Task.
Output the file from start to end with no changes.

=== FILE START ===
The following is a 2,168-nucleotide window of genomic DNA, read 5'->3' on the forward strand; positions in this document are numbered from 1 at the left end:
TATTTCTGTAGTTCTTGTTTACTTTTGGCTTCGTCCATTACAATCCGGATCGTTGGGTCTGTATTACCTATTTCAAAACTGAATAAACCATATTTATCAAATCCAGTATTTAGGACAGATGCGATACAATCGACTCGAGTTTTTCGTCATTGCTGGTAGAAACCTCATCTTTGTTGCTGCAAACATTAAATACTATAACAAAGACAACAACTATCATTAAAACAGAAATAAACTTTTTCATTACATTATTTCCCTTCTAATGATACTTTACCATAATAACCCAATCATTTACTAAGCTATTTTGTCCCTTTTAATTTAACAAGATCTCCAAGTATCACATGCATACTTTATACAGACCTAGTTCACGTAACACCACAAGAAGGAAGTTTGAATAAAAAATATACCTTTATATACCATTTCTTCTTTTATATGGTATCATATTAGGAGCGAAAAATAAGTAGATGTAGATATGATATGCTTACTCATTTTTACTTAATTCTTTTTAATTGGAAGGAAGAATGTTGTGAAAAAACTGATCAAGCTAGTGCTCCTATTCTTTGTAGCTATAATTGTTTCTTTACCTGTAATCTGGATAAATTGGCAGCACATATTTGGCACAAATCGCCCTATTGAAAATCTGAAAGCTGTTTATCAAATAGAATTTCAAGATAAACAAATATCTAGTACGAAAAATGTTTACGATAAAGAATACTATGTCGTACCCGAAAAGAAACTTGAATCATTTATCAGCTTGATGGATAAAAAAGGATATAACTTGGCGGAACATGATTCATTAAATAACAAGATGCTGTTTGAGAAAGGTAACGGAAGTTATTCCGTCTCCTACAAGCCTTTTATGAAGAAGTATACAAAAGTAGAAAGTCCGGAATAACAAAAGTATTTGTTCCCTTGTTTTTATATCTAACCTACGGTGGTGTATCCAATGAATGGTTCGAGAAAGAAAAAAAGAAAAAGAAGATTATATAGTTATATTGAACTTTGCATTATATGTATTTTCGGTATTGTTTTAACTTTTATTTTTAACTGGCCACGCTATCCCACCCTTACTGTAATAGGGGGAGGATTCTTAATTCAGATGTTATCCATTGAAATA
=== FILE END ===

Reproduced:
The following is a 2,168-nucleotide window of genomic DNA, read 5'->3' on the forward strand; positions in this document are numbered from 1 at the left end:
TATTTCTGTAGTTCTTGTTTACTTTTGGCTTCGTCCATTACAATCCGGATCGTTGGGTCTGTATTACCTATTTCAAAACTGAATAAACCATATTTATCAAATCCAGTATTTAGGACAGATGCGATACAATCGACTCGAGTTTTTCGTCATTGCTGGTAGAAACCTCATCTTTGTTGCTGCAAACATTAAATACTATAACAAAGACAACAACTATCATTAAAACAGAAATAAACTTTTTCATTACATTATTTCCCTTCTAATGATACTTTACCATAATAACCCAATCATTTACTAAGCTATTTTGTCCCTTTTAATTTAACAAGATCTCCAAGTATCACATGCATACTTTATACAGACCTAGTTCACGTAACACCACAAGAAGGAAGTTTGAATAAAAAATATACCTTTATATACCATTTCTTCTTTTATATGGTATCATATTAGGAGCGAAAAATAAGTAGATGTAGATATGATATGCTTACTCATTTTTACTTAATTCTTTTTAATTGGAAGGAAGAATGTTGTGAAAAAACTGATCAAGCTAGTGCTCCTATTCTTTGTAGCTATAATTGTTTCTTTACCTGTAATCTGGATAAATTGGCAGCACATATTTGGCACAAATCGCCCTATTGAAAATCTGAAAGCTGTTTATCAAATAGAATTTCAAGATAAACAAATATCTAGTACGAAAAATGTTTACGATAAAGAATACTATGTCGTACCCGAAAAGAAACTTGAATCATTTATCAGCTTGATGGATAAAAAAGGATATAACTTGGCGGAACATGATTCATTAAATAACAAGATGCTGTTTGAGAAAGGTAACGGAAGTTATTCCGTCTCCTACAAGCCTTTTATGAAGAAGTATACAAAAGTAGAAAGTCCGGAATAACAAAAGTATTTGTTCCCTTGTTTTTATATCTAACCTACGGTGGTGTATCCAATGAATGGTTCGAGAAAGAAAAAAAGAAAAAGAAGATTATATAGTTATATTGAACTTTGCATTATATGTATTTTCGGTATTGTTTTAACTTTTATTTTTAACTGGCCACGCTATCCCACCCTTACTGTAATAGGGGGAGGATTCTTAATTCAGATGTTATCCATTGAAATA